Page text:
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Advancing and Advocating for Social Justice & Equity

Understanding Equity Through Seeds

Developed by Courtney Bentley, University of Montevallo Dean/Professor College of Education and Human Development

What does an analysis of seeds and their diverse needs to thrive tell us about students’ opportunities to learn? This activity uses flower seeds as an analogy for understanding human diversity. Specifically, this activity disrupts the narrative of equality, as it relates to growth and development, and deepens an essential understanding of equity.  

NAME Learn Learner Learning Outcome:

Level: Introductory
Assessment or deliverablesMaterials 
Research & Theory: View the “What is Equity” NAME Learn FAQ 
1. Introduction (10 minutes)
Whole Group Question: What do flowers needs to grow?
Write down responses on whiteboard. Scaffold the discussion such that participants identify the basic elements flowers need to grow (i.e., sun, soil, air, space, and water). Transfer these three broad categories to poster paper (one per page). Affix to the wall at the front of the room. View "What Plants Need to Grow" on YouTube to see if they’re “right.”
2. Application (30 minutes)
Ask them if their flowers will survive, even under the conditions outlined on the packets/handouts if they were sewn in the climate given. Ask them to consider as a small group what they can do to ensure growth in an inhospitable climate (5 minutes). Return to whole group and lead a discussion. Participants will typically recommend a greenhouse or other structure used to mitigate the climate.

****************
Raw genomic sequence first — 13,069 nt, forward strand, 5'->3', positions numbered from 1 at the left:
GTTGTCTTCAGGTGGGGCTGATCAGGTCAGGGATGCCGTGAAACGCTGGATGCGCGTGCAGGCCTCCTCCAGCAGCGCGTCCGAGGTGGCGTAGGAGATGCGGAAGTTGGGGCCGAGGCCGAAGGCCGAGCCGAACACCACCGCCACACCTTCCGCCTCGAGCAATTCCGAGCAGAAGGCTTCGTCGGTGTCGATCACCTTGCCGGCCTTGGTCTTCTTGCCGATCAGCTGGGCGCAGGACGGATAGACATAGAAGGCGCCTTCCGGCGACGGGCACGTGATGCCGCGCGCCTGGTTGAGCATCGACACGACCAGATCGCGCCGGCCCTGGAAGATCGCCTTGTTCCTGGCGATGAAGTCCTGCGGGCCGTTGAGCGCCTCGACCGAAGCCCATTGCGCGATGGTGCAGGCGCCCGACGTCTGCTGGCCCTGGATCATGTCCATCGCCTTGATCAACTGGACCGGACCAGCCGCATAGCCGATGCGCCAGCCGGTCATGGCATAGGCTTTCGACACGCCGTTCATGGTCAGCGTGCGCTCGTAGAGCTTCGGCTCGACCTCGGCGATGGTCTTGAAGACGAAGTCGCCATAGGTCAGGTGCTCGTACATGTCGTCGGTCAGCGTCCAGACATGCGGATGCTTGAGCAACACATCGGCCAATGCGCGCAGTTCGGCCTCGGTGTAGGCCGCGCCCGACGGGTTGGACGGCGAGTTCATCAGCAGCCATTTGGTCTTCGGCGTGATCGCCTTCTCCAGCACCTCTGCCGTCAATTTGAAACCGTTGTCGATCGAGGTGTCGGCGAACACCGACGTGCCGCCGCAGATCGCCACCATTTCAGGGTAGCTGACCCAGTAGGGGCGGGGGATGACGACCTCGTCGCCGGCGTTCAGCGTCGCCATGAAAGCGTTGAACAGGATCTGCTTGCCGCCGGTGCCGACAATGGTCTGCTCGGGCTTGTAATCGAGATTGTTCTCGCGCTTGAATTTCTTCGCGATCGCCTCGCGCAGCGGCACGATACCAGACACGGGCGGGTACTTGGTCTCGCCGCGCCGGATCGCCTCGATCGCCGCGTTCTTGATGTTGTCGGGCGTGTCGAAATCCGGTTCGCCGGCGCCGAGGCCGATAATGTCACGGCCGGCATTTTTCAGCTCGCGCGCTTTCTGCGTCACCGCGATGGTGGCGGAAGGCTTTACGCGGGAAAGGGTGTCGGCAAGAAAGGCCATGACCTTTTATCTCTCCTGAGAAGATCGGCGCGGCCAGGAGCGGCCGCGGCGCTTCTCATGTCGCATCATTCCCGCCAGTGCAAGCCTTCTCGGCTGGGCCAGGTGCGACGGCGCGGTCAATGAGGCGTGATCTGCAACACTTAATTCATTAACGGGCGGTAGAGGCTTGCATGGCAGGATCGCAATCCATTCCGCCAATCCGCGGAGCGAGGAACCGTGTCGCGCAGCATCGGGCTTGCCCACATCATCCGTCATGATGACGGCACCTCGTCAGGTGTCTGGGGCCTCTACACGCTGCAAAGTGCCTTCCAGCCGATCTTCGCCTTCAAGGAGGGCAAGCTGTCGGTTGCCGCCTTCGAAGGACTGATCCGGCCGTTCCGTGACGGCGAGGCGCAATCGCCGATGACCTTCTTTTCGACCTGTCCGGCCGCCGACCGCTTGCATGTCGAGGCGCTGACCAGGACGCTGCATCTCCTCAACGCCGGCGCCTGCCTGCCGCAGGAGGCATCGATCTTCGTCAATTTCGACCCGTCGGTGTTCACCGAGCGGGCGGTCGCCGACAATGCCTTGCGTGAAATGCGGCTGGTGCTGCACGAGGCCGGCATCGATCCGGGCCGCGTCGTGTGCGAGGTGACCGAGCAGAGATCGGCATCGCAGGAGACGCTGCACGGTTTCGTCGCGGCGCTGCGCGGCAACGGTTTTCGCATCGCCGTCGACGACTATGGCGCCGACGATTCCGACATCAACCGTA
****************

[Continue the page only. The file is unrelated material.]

3. Wrap Up: (15 minutes)
Ask the following question: What does our analysis of seeds and their diverse needs to thrive tell us about students’ opportunities to learn?

Facilitate the discussion to ensure participants better understand how students’ needs differ. Scaffold the discussion to include how systemic oppressive structures are analogous to climate zones for seeds.
Unpack ways teachers can work to dismantle these systemic structures in the same way they worked to identify solutions for their seeds. For example, if a teacher adheres to all the guidelines indicated on the flower packet (i.e., engages culturally relevant teaching), but the teacher’s classroom is located in a non-temperate climate (i.e., an oppressive institutional context), building the greenhouse relates to positively impacting policies and practices in the classroom to counter school policies and practices that perpetuate and sustain institutional and structural racism as well as other forms of oppression at the building-level. The teacher’s greenhouse serves to insulate the classroom and protect students in an otherwise oppressive climate, although valuable, is insufficient.

It is not enough to ensure culturally relevant teaching occurs in the classroom. Here culturally relevant teaching is responsive to each individual’s needs in equitable ways and works to dismantle personally mediated or interpersonal marginalization, but does work to dismantle those larger structures.